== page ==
THE CONVICTION for sedition and the life sentence imposed on renowned Indian paediatrician and human rights activist Binayak Sen is a serious stain on India’s democratic credentials. It also appears to be a flagrant breach of legal precedent established by the country’s own supreme court.
The trial has prompted widespread concern from rights groups, the media, academics, and medical colleagues in India and internationally. The British medical journal, the Lancet , has rightly described the trial as “Kafkaesque”, the sentence, “a travesty”. The latter is “so over the top and outrageous that it calls into question the fundamentals of the Indian justice system,” India’s the Hindu newspaper argued.
Dr Sen, an outspoken critic over three decades of both rebel violence and state repression, particularly against the tribal Adivasi people, was convicted on December 24th by a Chhattisgarh state court under the vague terms of penal code provisions prohibiting words or actions which promote “hatred or contempt, or excite or attempt to excite disaffection” towards the government. A legacy of colonial times, the clause was used to convict Mahatma Gandhi, and Nobel-laureate Arundhati Roy was recently threatened under it for a speech on Kashmir. The offence was ostensibly curtailed, however, when the supreme court ruled in 1962 that, given a constitutional protection of free speech, unless violence was incited sedition could not be found.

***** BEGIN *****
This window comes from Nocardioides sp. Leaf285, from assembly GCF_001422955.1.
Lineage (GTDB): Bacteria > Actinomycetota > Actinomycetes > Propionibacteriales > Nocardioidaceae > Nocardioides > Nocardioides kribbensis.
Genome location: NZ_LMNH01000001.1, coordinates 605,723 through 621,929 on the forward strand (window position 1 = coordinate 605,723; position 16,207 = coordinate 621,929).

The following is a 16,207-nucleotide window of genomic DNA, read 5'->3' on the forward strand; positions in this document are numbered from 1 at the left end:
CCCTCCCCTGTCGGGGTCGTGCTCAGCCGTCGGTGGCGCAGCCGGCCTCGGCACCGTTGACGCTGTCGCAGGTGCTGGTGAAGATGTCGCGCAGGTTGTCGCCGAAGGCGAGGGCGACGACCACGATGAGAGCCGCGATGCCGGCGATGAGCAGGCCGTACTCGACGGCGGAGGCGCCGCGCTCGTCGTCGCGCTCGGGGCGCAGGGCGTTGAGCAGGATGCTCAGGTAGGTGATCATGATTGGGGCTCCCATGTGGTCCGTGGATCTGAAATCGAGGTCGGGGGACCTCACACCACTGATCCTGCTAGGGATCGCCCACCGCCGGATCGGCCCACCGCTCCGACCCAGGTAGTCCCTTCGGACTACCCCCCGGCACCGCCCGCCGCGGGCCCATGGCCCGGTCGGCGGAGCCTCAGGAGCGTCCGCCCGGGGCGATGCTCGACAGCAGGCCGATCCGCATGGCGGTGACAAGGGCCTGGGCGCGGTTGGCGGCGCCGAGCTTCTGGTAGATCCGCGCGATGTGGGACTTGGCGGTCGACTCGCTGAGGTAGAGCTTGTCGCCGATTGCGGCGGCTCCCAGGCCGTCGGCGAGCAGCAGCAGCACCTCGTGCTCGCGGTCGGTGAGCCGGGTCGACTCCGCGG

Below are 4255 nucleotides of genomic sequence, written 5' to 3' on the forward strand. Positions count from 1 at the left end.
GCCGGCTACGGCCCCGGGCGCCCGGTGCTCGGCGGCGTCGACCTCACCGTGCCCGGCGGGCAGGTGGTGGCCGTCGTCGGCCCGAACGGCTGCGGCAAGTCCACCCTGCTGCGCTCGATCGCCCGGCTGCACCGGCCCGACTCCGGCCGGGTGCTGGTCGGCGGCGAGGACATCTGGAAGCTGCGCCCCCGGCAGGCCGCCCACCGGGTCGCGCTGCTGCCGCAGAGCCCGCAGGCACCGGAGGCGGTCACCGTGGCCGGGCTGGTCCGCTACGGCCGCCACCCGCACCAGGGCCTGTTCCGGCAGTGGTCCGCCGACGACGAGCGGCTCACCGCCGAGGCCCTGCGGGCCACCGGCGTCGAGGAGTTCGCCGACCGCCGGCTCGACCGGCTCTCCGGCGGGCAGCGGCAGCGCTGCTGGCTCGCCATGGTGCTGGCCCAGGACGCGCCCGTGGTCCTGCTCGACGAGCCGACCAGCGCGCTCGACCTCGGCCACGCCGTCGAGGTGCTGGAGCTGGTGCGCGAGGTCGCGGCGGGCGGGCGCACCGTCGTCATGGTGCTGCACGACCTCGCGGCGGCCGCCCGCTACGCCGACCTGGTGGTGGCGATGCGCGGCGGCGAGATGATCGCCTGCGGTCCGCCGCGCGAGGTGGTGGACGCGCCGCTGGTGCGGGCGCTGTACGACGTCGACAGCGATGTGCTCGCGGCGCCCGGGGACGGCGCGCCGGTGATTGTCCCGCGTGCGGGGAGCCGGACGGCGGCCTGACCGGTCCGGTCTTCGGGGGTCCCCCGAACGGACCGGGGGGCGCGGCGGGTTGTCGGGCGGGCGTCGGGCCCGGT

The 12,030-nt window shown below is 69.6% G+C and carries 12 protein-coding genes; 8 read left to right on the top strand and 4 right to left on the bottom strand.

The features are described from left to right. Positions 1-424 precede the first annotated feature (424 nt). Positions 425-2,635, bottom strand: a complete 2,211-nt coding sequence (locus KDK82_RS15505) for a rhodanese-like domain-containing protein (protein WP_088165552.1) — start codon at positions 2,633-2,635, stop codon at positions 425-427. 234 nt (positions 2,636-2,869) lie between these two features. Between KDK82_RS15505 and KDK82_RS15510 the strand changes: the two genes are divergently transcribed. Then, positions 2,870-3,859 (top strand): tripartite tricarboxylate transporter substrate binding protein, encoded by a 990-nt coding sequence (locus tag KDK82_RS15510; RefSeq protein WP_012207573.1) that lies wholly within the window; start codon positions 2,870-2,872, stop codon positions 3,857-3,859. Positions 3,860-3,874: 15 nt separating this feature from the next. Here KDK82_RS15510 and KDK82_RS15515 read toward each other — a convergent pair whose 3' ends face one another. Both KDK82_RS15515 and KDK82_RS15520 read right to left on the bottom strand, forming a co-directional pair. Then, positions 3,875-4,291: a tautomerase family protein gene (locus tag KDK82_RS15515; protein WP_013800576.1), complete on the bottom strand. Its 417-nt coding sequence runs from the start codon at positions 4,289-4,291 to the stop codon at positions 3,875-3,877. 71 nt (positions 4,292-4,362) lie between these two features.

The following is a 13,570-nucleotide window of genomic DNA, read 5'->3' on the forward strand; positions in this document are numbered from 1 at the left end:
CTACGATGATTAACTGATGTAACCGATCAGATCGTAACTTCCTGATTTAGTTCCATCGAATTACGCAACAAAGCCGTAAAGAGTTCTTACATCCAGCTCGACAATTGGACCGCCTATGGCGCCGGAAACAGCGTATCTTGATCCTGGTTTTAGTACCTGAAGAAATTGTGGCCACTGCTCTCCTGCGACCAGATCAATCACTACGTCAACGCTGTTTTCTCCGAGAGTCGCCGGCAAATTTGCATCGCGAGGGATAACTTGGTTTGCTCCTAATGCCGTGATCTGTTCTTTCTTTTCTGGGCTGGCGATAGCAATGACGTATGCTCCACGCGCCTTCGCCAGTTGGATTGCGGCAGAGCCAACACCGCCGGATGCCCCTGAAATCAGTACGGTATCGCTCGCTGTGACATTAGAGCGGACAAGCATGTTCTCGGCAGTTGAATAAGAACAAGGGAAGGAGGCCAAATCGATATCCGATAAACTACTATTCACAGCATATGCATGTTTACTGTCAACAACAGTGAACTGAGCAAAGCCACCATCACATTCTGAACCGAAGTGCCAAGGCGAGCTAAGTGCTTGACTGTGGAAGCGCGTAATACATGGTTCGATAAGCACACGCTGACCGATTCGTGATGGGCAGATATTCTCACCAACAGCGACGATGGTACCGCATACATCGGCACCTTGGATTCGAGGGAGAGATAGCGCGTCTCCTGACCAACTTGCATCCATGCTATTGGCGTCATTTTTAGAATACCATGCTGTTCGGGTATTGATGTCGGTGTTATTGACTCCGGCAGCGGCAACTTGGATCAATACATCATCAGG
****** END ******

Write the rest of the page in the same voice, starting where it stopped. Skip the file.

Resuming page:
Prosecutors produced no evidence of incitement by Dr Sen but instead relied on dubious claims that he acted as a courier between an ailing, jailed Maoist leader he had been visiting and a supporter outside prison. The meetings, which took place in the presence of officials, were undertaken in Dr Sen’s capacity as both medical doctor and local representative of the People’s Union for Civil Liberties. Defence lawyers claim a “smoking gun” letter, purportedly from the Maoists and urging Dr Sen to investigate police atrocities in a Maoist stronghold, was forged by police.
Dr Sen’s real “offence”, and that of many others under arrest in the Chhattisgarh region, appears to have been to try to draw attention to brutal government-backed vigilantes, the Salwa Judum, who raided rebel-dominated villages in the mid-2000s, forcing tens of thousands to abandon their homes. The “if you’re not with us you’re against us” paranoia of the state government has produced a serious injustice. Dr Sen must be freed and the role of the authorities investigated.